Wittgenstein’s parables, like Jesus’, have a peculiar power to capsize thought, to overturn it even as it sails its trade routes.
His BlBk parable about the floor exemplifies the power (p. 45). The target of the parable is the idea that physics teaches us that the floor, or a desk, is mostly empty space. This teaching seems to render the floor beneath us or the desk before us shaky, almost visibly trembly, certainly not certainly up to the task of holding me up or holding up my copy of Bradley’s Appearance and Reality (a heavy-ish tome).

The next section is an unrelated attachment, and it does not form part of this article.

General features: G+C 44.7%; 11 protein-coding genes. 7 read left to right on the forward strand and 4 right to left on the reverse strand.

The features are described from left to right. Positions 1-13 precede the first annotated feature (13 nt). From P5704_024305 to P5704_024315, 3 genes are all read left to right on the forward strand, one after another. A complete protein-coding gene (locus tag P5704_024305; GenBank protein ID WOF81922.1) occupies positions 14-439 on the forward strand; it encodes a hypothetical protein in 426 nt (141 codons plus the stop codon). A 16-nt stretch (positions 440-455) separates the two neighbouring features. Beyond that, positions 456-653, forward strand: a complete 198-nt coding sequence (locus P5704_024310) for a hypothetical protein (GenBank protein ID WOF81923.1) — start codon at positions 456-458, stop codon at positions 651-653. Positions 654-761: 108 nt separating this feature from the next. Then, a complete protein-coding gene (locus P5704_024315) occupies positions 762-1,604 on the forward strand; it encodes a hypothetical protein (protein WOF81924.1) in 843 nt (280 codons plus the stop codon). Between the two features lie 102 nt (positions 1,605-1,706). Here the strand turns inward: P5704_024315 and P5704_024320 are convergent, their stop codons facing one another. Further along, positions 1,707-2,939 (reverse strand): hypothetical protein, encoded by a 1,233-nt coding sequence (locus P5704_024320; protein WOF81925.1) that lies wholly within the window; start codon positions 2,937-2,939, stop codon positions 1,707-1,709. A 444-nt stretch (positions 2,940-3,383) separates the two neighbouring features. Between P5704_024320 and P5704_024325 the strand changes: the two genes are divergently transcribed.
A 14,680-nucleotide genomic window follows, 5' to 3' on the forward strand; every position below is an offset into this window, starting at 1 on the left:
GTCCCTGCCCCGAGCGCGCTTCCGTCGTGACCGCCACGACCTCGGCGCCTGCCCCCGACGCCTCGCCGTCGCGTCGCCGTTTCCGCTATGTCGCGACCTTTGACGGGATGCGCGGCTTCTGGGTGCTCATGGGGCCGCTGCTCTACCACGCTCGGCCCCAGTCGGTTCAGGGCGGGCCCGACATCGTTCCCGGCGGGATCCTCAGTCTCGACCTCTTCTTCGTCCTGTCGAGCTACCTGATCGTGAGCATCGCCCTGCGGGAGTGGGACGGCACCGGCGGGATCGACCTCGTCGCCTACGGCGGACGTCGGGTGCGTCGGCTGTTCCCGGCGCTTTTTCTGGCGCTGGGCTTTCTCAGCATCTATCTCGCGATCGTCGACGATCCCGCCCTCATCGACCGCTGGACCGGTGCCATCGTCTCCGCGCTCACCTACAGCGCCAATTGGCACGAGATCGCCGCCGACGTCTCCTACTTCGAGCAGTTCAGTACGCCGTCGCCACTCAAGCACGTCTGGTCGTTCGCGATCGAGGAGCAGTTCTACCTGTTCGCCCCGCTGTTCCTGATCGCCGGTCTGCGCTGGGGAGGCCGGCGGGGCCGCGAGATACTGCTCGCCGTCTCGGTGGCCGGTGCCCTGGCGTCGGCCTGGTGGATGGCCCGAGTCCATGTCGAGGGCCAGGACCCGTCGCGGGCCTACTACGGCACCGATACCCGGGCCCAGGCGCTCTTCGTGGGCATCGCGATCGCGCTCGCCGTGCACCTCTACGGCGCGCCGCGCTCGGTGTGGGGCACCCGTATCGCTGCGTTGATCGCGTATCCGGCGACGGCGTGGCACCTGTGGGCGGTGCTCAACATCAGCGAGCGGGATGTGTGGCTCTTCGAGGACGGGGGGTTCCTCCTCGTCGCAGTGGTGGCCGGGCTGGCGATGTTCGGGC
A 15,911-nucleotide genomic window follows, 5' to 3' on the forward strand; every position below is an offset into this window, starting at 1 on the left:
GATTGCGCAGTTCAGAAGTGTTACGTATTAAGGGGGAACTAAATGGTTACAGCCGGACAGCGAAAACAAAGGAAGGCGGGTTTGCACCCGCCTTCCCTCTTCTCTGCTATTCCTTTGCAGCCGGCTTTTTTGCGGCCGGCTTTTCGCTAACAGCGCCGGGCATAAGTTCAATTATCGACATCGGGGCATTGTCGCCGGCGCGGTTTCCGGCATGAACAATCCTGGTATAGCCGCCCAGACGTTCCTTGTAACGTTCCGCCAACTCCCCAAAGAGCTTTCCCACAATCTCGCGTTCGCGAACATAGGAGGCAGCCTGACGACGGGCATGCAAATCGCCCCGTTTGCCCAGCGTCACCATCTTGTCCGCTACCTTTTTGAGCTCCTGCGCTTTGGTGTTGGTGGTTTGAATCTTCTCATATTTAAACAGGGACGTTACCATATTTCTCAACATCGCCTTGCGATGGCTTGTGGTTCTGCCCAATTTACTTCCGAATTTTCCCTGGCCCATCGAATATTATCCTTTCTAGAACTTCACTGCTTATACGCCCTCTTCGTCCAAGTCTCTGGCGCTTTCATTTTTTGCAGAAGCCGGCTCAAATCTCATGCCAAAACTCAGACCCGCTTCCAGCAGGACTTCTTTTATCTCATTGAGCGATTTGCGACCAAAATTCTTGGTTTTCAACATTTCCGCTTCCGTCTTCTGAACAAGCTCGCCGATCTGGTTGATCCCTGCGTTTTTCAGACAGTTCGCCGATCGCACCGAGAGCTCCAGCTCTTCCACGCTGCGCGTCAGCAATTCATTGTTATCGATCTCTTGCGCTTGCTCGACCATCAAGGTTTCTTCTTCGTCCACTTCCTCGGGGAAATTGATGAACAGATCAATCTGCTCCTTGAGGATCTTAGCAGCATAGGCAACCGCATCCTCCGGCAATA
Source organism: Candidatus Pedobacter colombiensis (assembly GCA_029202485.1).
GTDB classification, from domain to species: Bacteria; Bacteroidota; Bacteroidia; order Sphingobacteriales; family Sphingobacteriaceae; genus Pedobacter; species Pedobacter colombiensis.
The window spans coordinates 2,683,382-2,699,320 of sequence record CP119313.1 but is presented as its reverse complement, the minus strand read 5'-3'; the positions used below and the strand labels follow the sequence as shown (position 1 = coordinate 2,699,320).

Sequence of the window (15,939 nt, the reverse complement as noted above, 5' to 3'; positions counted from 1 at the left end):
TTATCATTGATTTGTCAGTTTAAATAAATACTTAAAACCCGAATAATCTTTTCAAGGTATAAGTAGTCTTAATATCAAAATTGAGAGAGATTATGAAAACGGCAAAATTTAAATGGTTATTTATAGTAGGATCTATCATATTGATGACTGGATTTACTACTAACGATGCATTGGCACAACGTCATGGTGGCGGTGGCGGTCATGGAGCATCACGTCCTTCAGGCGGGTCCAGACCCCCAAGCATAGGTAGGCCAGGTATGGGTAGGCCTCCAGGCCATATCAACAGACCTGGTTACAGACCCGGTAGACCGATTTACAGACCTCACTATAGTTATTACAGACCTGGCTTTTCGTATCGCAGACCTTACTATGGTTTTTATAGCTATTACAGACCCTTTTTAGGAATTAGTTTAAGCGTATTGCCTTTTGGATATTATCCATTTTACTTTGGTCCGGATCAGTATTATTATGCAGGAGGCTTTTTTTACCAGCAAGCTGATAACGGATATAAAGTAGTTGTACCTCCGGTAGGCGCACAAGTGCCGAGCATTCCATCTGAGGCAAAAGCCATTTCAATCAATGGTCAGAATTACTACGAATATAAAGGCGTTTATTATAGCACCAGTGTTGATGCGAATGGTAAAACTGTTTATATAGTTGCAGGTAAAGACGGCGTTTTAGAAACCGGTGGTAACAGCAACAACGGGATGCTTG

But what physics teaches constitutes its explanation of the solidity (not, in this case, the insolidity) of the desk. Physics explains why the desk shoulders Bradley. That explanation cannot render the desk unhelpful. And that explanation cannot spawn a second desk–call it ‘the desk of the philosophers’–that now must somehow be reconciled with a first desk–call it ‘the desk of Moore, Austin and Wittgenstein’. But there is no second desk. There is just the one, solid, quietly helpful, patient to endure investigation even by physicists.
Explanations cannot swallow their own heads.